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Plant Biotechnol J. 2008 Oct;6(8):843-53. doi: 10.1111/j.1467-7652.2008.00363.x. Epub 2008 Jul 23.

Low-acrylamide French fries and potato chips.

Author information

1
Simplot Plant Sciences, JR Simplot Company, Boise, ID 83706, USA. crommens@simplot.com

Erratum in

  • Plant Biotechnol J. 2008 Oct;6(8):854.

Abstract

Acrylamide is produced in starchy foods that are baked, roasted or fried at high temperatures. Concerns about the potential health issues associated with the dietary intake of this reactive compound led us to reduce the accumulation of asparagine, one of its main precursors, in the tubers of potato (Solanum tuberosum). This metabolic change was accomplished by silencing two asparagine synthetase genes through 'all-native DNA' transformation. Glasshouse-grown tubers of the transformed intragenic plants contained up to 20-fold reduced levels of free asparagine. This metabolic change coincided with a small increase in the formation of glutamine and did not affect tuber shape or yield. Heat-processed products derived from the low-asparagine tubers were also indistinguishable from their untransformed counterparts in terms of sensory characteristics. However, both French fries and potato chips accumulated as little as 5% of the acrylamide present in wild-type controls. Given the important role of processed potato products in the modern Western diet, a replacement of current varieties with intragenic potatoes could reduce the average daily intake of acrylamide by almost one-third.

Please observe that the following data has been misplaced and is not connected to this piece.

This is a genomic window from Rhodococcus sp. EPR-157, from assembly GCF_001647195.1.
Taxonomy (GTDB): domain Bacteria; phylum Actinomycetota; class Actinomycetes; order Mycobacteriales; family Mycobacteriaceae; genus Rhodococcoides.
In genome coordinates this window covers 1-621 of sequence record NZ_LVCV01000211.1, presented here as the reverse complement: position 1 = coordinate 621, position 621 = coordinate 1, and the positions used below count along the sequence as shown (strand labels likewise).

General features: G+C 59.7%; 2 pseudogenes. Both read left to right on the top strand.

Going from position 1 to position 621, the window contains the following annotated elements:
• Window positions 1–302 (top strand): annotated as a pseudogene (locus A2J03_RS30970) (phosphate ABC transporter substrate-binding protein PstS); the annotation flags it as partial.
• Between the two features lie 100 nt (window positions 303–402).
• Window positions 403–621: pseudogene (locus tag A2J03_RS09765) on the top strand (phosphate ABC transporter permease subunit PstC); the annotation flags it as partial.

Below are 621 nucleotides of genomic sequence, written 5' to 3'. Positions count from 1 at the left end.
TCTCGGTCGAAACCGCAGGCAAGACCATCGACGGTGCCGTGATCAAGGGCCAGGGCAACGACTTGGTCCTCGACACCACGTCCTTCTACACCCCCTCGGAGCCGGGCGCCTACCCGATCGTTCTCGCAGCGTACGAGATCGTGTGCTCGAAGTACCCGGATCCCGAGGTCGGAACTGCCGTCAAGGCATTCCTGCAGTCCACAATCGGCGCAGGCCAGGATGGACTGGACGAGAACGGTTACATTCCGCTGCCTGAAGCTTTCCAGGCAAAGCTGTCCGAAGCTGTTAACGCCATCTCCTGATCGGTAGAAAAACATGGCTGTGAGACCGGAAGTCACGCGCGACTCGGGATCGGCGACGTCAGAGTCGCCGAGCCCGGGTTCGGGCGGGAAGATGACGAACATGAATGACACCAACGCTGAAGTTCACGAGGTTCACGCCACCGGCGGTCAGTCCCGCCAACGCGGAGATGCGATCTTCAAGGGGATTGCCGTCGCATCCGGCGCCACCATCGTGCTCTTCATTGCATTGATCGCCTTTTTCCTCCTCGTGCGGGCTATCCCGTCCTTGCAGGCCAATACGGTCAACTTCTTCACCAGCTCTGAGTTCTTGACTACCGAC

PMID:
18662372
PMCID:
PMC2607532
DOI:
10.1111/j.1467-7652.2008.00363.x
[Indexed for MEDLINE]
Free PMC Article

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